Outrageous suggestion to rethink night noise law
I refer to the Jamaica Observer story of October 31, "Commissioner suggests rethink of Noise Abatement Act". I believe the commissioner's efforts to change the Noise Abatement Act so people who live off night noise can "nyam more food" is misguided. It is also extremely offensive to the vast majority of Jamaican citizens who regularly endure the harmful effects of sustained night noise that results from blatant breaches of the Noise Abatement Act that he and his team of officers fail to enforce effectively .
As most Jamaicans already know, and Police Commissioner Owen Ellington ought to know, for years now sound system operators and others blast nerve-jangling night noises whenever they please into homes, businesses, schools - everywhere - with utter disregard for the rights and welfare of citizens. Even when citizens all over Jamaica complain to Commissioner Ellington's own police officers, they continue to suffer because the police fail to intervene effectively.
Police Commissioner Ellington's vigorous lobby on behalf of night noise perpetrators does nothing to dispel widespread suspicion that night noise perpetrators persist in their abusive behaviour because of corruption, that is, citizens everywhere believe that the perpetrators pay off the police and this is why the police ignore complaints about night noise nuisance.
With his direct appeal on behalf of night noise perpetrators, what message is Police Commissioner Ellington sending to his own police officers on whom citizens depend to protect their rights? After all, excessive night noise violates the law and the right of citizens to peace and quiet in their own homes.
For example, residents of my community are fed up with the regular doses of lewd, vulgar, misogynistic content with which night noise perpetrators pollute the environment, denigrating women and children at any time of day or night. This sometimes continues non-stop from early Friday evening through Saturday to late Sunday morning, despite numerous complaints to the police who ignore their pleas and allow the sound system operators to continue without interruption.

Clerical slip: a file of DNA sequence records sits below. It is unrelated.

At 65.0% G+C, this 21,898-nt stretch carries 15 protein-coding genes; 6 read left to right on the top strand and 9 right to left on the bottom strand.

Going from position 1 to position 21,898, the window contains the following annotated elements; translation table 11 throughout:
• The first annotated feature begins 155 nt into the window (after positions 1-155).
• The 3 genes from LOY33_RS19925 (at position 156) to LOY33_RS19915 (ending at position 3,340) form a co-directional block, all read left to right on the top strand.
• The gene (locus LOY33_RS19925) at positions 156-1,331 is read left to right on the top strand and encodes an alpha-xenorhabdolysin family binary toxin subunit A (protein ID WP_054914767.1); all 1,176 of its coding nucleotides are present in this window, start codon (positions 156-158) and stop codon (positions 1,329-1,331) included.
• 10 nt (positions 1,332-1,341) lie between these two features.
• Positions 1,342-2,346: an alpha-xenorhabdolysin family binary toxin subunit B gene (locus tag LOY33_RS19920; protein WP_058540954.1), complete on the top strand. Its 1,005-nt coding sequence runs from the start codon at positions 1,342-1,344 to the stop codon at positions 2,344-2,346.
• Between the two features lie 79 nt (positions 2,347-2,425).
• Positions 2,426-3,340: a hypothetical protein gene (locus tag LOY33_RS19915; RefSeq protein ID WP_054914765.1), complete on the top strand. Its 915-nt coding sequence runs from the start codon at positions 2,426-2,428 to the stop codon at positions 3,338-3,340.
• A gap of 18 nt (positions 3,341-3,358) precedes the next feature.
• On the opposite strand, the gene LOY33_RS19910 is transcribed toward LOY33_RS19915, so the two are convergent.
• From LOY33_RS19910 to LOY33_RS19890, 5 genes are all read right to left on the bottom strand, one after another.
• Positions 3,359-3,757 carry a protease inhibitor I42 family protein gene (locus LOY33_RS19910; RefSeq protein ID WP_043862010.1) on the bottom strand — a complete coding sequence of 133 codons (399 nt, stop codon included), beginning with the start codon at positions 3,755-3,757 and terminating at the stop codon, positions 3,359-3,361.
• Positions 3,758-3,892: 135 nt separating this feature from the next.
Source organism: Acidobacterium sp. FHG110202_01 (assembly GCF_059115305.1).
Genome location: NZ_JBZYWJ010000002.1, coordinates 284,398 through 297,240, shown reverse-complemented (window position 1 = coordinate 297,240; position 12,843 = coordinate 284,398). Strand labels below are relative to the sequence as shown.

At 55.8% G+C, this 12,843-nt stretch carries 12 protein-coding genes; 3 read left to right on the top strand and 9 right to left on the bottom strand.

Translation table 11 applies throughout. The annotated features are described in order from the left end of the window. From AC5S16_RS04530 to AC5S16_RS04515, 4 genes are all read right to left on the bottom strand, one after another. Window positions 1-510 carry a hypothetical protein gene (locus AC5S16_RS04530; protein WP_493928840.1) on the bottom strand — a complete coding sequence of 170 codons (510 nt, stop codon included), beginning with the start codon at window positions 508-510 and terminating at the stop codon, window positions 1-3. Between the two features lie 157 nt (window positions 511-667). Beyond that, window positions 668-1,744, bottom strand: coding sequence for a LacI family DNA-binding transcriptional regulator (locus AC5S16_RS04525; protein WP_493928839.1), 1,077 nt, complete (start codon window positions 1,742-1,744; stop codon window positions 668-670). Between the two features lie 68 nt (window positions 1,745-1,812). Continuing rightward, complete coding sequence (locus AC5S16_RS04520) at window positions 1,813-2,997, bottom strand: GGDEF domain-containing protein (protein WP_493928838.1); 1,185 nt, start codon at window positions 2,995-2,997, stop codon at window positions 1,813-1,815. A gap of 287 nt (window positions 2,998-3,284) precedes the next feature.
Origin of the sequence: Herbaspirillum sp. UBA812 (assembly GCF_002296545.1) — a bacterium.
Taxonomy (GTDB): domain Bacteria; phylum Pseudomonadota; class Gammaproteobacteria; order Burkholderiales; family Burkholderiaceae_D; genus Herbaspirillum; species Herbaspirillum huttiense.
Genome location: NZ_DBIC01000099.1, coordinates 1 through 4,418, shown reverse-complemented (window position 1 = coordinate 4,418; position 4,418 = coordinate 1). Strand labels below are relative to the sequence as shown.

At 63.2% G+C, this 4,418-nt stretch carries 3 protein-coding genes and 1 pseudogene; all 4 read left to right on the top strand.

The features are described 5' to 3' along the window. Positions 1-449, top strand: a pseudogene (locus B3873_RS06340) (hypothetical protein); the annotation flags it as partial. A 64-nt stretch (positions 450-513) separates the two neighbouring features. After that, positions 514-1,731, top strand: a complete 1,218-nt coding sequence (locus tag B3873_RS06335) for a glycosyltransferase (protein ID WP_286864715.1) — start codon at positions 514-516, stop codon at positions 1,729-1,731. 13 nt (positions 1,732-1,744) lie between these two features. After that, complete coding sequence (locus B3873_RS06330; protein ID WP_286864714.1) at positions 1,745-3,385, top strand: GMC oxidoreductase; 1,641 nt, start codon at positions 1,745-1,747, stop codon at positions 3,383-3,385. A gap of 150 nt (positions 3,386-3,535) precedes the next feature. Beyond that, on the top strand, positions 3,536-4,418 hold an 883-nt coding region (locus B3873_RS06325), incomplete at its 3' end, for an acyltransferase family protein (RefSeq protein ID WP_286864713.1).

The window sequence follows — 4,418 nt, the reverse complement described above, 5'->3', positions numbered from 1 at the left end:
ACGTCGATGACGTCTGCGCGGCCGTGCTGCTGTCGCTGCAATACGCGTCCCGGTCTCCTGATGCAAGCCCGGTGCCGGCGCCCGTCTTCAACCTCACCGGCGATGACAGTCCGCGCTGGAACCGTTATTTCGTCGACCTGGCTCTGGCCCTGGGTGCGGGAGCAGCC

What about the rights of poor people who live in dense, inner-city communities and villages and who have to endure the constant loudness and vulgarity? What happens to the poor children who want to sleep or study but who have to put up with the endless noise pollution with no redress, no proper police intervention on their behalf?
Surely Commissioner Ellington knows that excessive night noise is not just an annoyance - it seriously harms people's health. It interferes with daily activities at school, at work, at home and during leisure time. Night noise regularly disturbs people's sleep, intrudes into people's private lives inside our homes, causing cardiovascular and psychophysiological effects, reducing people's ability to perform normal functions. It also provokes angry, even violent responses, and it affects people's social behaviour negatively.
Sustained night noise may be among the factors that contribute to widespread dysfunction that is evidenced all over Jamaica among far too many citizens. In other words, night noise is making Jamaicans sick; it is killing Jamaicans.
It is Police Commissioner Owen Ellington's duty to develop and manage an effective strategy to end night noise pollution.
Lobbying to add night noise to the landscape cannot be among Police Commissioner Ellington's priorities.